August 29th, 2016
Episode 550 of 590 episodes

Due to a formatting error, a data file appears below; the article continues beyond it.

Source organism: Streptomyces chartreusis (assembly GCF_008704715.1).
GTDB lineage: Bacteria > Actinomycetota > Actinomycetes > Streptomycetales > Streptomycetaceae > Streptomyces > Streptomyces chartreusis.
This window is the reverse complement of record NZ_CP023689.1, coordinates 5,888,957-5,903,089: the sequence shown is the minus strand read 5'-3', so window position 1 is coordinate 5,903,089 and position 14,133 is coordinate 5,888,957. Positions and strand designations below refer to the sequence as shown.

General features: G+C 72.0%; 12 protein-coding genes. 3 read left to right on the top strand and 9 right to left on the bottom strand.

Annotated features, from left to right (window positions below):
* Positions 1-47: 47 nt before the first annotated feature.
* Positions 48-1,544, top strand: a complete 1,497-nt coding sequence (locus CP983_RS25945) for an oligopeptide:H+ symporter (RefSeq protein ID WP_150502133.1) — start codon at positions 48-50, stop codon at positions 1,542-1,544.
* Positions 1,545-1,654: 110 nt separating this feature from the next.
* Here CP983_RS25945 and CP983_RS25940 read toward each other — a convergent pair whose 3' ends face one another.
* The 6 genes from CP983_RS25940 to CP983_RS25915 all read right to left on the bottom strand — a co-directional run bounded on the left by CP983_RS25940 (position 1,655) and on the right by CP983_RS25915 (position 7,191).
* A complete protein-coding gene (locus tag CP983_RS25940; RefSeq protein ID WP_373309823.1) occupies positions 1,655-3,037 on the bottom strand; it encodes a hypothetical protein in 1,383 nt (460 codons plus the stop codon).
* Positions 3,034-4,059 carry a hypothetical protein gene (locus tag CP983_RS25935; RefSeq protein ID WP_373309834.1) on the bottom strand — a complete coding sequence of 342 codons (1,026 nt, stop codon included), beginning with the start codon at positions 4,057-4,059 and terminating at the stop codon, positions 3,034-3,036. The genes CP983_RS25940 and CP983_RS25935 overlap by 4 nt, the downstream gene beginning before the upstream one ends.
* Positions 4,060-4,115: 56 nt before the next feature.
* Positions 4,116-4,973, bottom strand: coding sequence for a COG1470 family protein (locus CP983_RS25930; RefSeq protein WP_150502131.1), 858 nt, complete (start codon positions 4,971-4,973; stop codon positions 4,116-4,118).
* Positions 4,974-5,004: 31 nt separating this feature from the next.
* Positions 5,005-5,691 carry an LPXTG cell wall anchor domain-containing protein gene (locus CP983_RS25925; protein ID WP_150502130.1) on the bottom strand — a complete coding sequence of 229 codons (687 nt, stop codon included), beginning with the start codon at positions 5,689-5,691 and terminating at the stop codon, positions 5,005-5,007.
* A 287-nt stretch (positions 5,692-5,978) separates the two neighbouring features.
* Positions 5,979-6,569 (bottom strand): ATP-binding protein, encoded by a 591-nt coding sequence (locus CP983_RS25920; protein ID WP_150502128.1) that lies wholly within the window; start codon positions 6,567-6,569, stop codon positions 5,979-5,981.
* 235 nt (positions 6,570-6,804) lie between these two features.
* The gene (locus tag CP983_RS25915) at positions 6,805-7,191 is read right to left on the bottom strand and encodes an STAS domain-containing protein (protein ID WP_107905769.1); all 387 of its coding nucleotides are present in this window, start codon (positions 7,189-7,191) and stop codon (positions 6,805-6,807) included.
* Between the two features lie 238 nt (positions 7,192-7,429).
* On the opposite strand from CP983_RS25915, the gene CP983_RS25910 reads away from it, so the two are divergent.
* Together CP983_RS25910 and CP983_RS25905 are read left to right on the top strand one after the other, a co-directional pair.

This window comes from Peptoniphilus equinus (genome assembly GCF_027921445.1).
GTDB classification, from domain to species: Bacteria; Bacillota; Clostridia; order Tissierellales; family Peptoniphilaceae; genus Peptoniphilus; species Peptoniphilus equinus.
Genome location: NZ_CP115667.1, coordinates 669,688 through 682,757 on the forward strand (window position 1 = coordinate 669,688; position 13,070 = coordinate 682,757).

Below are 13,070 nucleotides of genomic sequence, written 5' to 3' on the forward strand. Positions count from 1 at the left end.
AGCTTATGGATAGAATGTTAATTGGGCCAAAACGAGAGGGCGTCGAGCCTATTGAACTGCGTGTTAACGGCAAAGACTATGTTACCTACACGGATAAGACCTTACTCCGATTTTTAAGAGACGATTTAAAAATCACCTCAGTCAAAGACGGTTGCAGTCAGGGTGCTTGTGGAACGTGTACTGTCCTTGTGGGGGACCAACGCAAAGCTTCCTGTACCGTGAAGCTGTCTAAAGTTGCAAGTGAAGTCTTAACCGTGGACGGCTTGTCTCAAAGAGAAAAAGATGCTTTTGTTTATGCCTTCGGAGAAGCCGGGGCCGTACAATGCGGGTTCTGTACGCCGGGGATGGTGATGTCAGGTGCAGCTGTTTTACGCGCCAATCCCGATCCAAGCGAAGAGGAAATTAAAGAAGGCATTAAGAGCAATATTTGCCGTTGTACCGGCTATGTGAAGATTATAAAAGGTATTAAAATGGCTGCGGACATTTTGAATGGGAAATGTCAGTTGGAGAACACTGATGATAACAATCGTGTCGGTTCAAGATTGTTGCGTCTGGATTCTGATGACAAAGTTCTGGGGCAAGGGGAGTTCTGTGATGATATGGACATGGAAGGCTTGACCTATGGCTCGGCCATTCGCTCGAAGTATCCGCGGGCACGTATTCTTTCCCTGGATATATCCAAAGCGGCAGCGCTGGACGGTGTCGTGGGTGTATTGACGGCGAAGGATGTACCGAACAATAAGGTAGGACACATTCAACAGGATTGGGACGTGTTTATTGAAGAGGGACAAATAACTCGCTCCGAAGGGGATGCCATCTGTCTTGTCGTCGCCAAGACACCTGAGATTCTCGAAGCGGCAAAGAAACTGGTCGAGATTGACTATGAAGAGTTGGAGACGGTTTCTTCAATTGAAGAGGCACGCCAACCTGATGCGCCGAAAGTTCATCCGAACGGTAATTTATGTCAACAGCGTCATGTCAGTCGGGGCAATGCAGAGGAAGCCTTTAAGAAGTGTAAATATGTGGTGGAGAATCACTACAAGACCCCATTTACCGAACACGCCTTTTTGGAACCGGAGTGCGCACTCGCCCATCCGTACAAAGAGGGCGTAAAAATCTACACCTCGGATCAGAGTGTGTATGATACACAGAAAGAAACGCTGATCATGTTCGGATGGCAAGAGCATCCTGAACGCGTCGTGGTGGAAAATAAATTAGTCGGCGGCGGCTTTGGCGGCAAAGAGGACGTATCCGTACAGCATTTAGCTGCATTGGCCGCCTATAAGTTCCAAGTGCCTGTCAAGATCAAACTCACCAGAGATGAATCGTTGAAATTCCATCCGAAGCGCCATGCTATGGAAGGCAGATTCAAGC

A story of sorrow and comfort today, as Doctors Adam Rutherford and Hannah Fry investigate two mysteries sent in by listeners. Edith Calman challenges our scientific sleuths to answer the following question: “What is it about extreme pain, emotional shock or the sight of a three-year-old stumbling their way through an off-key rendition of Away in a Manger that makes the brain send messages to the lacrimal glands to chuck out water?" Hannah discovers how the eye produces tears, with the help of Dr Nick Knight. Broadcaster Claudia Hammond, author of Emotional Rollercoaster, describes why Darwin experimented on his children until they cried. And, Adam watches a tearjerker to take part in a psychological study, but ends up getting angry instead. The Tea Leaf Mystery The team examine how to make the perfect cup of British tea, in response to Fred Rickaby from North Carolina: "When we are preparing a cup of tea and the cup contains nothing but hot, brewed tea we need to add milk and sugar. My wife always adds the sugar first, stirs the cup to make sure it is dissolved and then add the milk. So, is that an optimum strategy for adding milk and sugar to a cup of tea?" Adam consults Prof Andrea Sella from University College London about the chemistry of tea. Hannah visits a tea factory in Kent where Master Blender Alex Probyn teaches her an unusual method for tasting tea. They conclude with the most important question: should you add the milk first or last? And, can tea professionals really tell the difference? If you have any everyday mysteries for the team to investigate using the power of science, please email [email protected] (Photo: Dr Adam Rutherford (L) and Dr Hannah Fry)
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